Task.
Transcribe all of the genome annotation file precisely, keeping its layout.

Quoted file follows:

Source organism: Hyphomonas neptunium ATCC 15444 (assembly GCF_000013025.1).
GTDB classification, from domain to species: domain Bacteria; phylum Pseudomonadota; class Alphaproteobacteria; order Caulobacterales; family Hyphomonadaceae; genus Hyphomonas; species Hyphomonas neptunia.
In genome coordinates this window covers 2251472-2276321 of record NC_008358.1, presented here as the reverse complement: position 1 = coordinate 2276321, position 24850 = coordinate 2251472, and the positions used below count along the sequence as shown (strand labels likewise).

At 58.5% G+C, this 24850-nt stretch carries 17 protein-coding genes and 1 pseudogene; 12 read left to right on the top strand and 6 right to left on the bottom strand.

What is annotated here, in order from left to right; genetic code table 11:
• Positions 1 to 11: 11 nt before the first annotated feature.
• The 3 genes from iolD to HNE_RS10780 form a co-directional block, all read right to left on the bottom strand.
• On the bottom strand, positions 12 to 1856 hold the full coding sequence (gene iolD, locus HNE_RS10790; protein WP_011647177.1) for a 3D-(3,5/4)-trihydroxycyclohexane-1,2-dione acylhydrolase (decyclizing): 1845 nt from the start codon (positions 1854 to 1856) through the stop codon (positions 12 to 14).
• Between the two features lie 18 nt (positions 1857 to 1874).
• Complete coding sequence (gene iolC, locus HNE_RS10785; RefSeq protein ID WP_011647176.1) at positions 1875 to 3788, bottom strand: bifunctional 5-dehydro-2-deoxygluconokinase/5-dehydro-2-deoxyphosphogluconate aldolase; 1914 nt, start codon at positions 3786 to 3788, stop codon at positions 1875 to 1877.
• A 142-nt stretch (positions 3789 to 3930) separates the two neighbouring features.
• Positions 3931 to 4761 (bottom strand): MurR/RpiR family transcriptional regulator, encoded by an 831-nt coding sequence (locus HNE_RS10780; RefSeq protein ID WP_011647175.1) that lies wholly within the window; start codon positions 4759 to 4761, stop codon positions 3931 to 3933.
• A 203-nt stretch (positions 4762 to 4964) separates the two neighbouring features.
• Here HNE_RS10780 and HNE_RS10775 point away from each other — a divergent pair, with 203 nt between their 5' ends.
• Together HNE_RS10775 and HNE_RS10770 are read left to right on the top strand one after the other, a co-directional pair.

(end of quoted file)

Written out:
Source organism: Hyphomonas neptunium ATCC 15444 (assembly GCF_000013025.1).
GTDB classification, from domain to species: domain Bacteria; phylum Pseudomonadota; class Alphaproteobacteria; order Caulobacterales; family Hyphomonadaceae; genus Hyphomonas; species Hyphomonas neptunia.
In genome coordinates this window covers 2251472-2276321 of record NC_008358.1, presented here as the reverse complement: position 1 = coordinate 2276321, position 24850 = coordinate 2251472, and the positions used below count along the sequence as shown (strand labels likewise).

At 58.5% G+C, this 24850-nt stretch carries 17 protein-coding genes and 1 pseudogene; 12 read left to right on the top strand and 6 right to left on the bottom strand.

What is annotated here, in order from left to right; genetic code table 11:
• Positions 1 to 11: 11 nt before the first annotated feature.
• The 3 genes from iolD to HNE_RS10780 form a co-directional block, all read right to left on the bottom strand.
• On the bottom strand, positions 12 to 1856 hold the full coding sequence (gene iolD, locus HNE_RS10790; protein WP_011647177.1) for a 3D-(3,5/4)-trihydroxycyclohexane-1,2-dione acylhydrolase (decyclizing): 1845 nt from the start codon (positions 1854 to 1856) through the stop codon (positions 12 to 14).
• Between the two features lie 18 nt (positions 1857 to 1874).
• Complete coding sequence (gene iolC, locus HNE_RS10785; RefSeq protein ID WP_011647176.1) at positions 1875 to 3788, bottom strand: bifunctional 5-dehydro-2-deoxygluconokinase/5-dehydro-2-deoxyphosphogluconate aldolase; 1914 nt, start codon at positions 3786 to 3788, stop codon at positions 1875 to 1877.
• A 142-nt stretch (positions 3789 to 3930) separates the two neighbouring features.
• Positions 3931 to 4761 (bottom strand): MurR/RpiR family transcriptional regulator, encoded by an 831-nt coding sequence (locus HNE_RS10780; RefSeq protein ID WP_011647175.1) that lies wholly within the window; start codon positions 4759 to 4761, stop codon positions 3931 to 3933.
• A 203-nt stretch (positions 4762 to 4964) separates the two neighbouring features.
• Here HNE_RS10780 and HNE_RS10775 point away from each other — a divergent pair, with 203 nt between their 5' ends.
• Together HNE_RS10775 and HNE_RS10770 are read left to right on the top strand one after the other, a co-directional pair.